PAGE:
As most of you will know your author writing this is German. I write pseudo-anonymously for a mostly U.S. audience. My postings are political and during the U.S. election campaign expressed an anti-Hillary view. The blog is hosted on U.S, infrastructure paid for by me. I am not registered as Foreign Agent or with the Federal Election Commission.

Under the theory on which the indictment is based I could also be indicted for a similar “Conspiracy to Defraud the United States”.

(Are those of you who kindly donated to this blog co-conspirators?)

When Yevgeni Prigozhin, the hot dog caterer who allegedly owns the internet promotion business, was asked about the indictment he responded:

“The Americans are really impressionable people, they see what they want to see. […] If they want to see the devil, let them see him.”

What Andy Black can tell you about succeeding in a Digital Economy – Interview with Amina Maikori

What Andy Black can tell you about succeeding in a Digital Economy

What Andy Black can tell you about succeeding in a Digital Economy

He is a Director of Andy Black Associates, a London based Digital Media firm. He began his career in Film, Television and Theatre before making the switch from traditional analogue media to digital media-that’s close to an impressive thirty years ago! Andy’s message on his website is a constant reminder to visitors that having digital presence is profitable for all businesses:

‘Are you ready for the Digital Economy?’ It says.

Those who have attended Andy’s training courses know that he is very practical in his teaching methods with great insights on ways to manage a fast growing numbers of digital channels. Andy has a process: he tries and then tests the latest apps and digital platforms before introducing them to you.

The digital economy is huge. Think Konga, think Dealdey don’t forget Amazon or eBay. Part of world globalization includes the luxury of getting across to people, opportunities and products regardless of distance, language , time or even business type.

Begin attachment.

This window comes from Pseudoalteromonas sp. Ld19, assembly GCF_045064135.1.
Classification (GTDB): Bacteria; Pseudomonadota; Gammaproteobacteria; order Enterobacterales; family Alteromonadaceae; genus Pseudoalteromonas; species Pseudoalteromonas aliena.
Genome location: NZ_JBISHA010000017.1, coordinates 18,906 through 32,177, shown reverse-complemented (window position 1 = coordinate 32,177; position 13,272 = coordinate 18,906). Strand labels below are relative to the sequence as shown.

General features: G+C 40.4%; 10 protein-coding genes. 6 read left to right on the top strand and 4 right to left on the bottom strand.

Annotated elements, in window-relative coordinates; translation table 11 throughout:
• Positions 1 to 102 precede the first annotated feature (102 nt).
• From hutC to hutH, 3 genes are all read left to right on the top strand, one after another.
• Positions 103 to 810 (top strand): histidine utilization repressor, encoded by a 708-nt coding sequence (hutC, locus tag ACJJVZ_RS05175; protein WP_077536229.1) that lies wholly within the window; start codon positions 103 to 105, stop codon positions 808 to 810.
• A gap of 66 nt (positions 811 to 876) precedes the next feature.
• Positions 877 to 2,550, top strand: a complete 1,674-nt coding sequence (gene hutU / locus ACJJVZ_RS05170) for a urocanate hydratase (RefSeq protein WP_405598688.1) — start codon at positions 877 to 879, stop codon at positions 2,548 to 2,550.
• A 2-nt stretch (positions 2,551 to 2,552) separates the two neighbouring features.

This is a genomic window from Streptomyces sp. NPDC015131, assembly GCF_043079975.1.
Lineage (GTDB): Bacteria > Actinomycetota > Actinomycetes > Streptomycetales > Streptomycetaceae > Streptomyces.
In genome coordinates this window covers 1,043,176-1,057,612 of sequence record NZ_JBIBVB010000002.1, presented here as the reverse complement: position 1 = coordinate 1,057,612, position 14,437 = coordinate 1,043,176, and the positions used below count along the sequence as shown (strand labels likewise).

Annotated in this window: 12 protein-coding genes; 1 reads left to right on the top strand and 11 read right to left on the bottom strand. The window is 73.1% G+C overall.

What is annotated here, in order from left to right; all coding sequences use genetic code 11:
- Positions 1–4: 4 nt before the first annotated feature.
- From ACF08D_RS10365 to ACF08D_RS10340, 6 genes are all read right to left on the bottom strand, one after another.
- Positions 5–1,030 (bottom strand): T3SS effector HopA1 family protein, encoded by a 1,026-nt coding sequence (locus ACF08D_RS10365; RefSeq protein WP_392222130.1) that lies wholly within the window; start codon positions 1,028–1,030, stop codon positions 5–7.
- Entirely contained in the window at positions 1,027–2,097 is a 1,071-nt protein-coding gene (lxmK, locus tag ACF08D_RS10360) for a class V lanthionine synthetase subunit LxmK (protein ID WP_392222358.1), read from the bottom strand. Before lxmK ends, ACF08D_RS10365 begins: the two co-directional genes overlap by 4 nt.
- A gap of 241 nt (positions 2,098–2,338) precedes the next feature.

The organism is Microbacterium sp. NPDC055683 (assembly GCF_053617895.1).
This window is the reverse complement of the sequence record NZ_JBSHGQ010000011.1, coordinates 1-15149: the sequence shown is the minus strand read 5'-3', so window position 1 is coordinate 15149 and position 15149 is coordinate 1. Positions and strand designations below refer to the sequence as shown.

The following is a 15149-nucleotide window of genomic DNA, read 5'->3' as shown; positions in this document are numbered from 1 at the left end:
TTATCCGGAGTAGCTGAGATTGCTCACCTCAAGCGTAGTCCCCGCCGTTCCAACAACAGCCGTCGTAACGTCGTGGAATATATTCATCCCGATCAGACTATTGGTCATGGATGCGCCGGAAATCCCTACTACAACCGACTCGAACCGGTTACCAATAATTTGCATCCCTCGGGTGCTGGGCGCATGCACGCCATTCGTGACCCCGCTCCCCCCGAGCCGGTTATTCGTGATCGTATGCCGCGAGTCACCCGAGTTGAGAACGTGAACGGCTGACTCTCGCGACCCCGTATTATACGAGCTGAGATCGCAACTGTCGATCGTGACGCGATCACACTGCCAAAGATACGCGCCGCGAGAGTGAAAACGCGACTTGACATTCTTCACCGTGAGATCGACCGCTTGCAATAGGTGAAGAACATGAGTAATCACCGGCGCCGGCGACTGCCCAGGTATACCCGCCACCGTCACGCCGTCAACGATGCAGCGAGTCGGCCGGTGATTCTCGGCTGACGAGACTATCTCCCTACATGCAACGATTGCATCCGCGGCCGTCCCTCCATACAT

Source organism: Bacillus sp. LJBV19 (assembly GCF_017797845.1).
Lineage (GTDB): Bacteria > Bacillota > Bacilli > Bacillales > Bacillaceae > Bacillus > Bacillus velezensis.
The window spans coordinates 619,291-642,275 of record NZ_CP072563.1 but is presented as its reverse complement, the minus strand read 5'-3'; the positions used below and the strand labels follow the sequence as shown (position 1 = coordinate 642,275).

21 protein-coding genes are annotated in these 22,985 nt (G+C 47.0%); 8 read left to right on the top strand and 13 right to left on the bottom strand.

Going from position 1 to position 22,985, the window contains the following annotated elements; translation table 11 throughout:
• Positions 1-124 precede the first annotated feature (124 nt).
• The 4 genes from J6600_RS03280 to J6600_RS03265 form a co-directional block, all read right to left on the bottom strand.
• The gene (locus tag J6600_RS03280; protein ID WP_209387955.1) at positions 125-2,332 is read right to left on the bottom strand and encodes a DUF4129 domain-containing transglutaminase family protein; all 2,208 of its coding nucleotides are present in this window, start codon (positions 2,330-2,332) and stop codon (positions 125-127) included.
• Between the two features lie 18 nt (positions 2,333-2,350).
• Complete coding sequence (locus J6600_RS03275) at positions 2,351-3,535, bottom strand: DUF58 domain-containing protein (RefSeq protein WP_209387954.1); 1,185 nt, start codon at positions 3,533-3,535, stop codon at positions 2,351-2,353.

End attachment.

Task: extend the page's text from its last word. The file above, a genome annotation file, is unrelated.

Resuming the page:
Here’s an interview I did of Andy about three weeks ago. He tells you just how relevant Digital Media is to you and how you can own it.

Amina: Thanks for agreeing to do this interview. Could  you start off by telling me a little bit about yourself?

Andy: I am Andy Black, a 50 something digital consultant, I have been running my own digital consultancy for 3 years and have been working in the technology sector for over 25 years.

In the 1970’s I was a pupil at Emanuel School in London where my contemporaries included Sir Tim Berners-Lee, the creator of the web, Sir Sebastian Wood, UK Ambassador in Germany and Matthew Taylor, Chief Executive of the Royal Society for the encouragement of Arts, Manufactures and Commerce (RSA).

In the early 1980’s I was a student at the Bristol Old Vic Theatre School where I received practical training in film, TV, radio and acting. My contemporaries at Bristol included Daniel Day-Lewis, Miranda Richardson and Samantha Bond – in this sort of company I soon realised my limitations and became an expert in spear carrying.

I worked professionally in film, TV and theatre for 2 years before joining a Soho video production company in 1987 that was launching the first analogue to digital film tech – that was 30 years ago!

Since then I have worked in data analysis, information services, search software, intelligence gathering, digital marketing & content creation. I am divorced, happily single and have a 28 year old son who is getting married next year. I look forward to being a digital granddad.

What Andy Black can tell you about succeeding in a Digital Economy

Andy (left) worked in film, TV and theatre for 2 years – here appearing as Oberon in a 1983 production of Shakespeare’s A Midsummer Nights Dream at the Bristol Old Vic with Lisa Bowerman as Titania and Tony Howes as Puck